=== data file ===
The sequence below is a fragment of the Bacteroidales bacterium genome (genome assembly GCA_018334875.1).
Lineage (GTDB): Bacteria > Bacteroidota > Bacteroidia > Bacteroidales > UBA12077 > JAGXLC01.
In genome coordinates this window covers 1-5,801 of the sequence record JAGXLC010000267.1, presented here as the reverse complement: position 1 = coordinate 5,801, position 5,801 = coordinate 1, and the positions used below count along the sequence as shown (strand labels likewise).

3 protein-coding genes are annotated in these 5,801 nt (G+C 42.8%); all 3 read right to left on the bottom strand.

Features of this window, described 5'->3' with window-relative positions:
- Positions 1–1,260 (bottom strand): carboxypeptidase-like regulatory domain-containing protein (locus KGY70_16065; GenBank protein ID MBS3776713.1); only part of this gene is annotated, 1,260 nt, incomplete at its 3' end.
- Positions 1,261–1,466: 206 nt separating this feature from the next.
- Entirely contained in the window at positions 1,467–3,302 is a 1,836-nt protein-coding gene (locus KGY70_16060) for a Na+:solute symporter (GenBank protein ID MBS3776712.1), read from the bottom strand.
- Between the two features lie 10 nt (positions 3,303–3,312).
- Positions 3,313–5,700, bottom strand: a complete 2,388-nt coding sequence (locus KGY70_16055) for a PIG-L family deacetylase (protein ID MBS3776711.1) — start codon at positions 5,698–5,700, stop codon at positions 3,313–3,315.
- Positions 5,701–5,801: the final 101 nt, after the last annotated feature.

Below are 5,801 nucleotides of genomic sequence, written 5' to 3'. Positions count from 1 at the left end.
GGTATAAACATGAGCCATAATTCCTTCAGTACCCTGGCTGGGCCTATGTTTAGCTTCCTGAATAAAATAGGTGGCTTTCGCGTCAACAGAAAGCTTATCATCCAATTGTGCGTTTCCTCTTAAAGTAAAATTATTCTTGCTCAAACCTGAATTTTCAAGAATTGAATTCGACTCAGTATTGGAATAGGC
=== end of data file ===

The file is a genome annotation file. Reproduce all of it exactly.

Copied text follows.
The sequence below is a fragment of the Bacteroidales bacterium genome (genome assembly GCA_018334875.1).
Lineage (GTDB): Bacteria > Bacteroidota > Bacteroidia > Bacteroidales > UBA12077 > JAGXLC01.
In genome coordinates this window covers 1-5,801 of the sequence record JAGXLC010000267.1, presented here as the reverse complement: position 1 = coordinate 5,801, position 5,801 = coordinate 1, and the positions used below count along the sequence as shown (strand labels likewise).

3 protein-coding genes are annotated in these 5,801 nt (G+C 42.8%); all 3 read right to left on the bottom strand.

Features of this window, described 5'->3' with window-relative positions:
- Positions 1–1,260 (bottom strand): carboxypeptidase-like regulatory domain-containing protein (locus KGY70_16065; GenBank protein ID MBS3776713.1); only part of this gene is annotated, 1,260 nt, incomplete at its 3' end.
- Positions 1,261–1,466: 206 nt separating this feature from the next.
- Entirely contained in the window at positions 1,467–3,302 is a 1,836-nt protein-coding gene (locus KGY70_16060) for a Na+:solute symporter (GenBank protein ID MBS3776712.1), read from the bottom strand.
- Between the two features lie 10 nt (positions 3,303–3,312).
- Positions 3,313–5,700, bottom strand: a complete 2,388-nt coding sequence (locus KGY70_16055) for a PIG-L family deacetylase (protein ID MBS3776711.1) — start codon at positions 5,698–5,700, stop codon at positions 3,313–3,315.
- Positions 5,701–5,801: the final 101 nt, after the last annotated feature.

Below are 5,801 nucleotides of genomic sequence, written 5' to 3'. Positions count from 1 at the left end.
GGTATAAACATGAGCCATAATTCCTTCAGTACCCTGGCTGGGCCTATGTTTAGCTTCCTGAATAAAATAGGTGGCTTTCGCGTCAACAGAAAGCTTATCATCCAATTGTGCGTTTCCTCTTAAAGTAAAATTATTCTTGCTCAAACCTGAATTTTCAAGAATTGAATTCGACTCAGTATTGGAATAGGC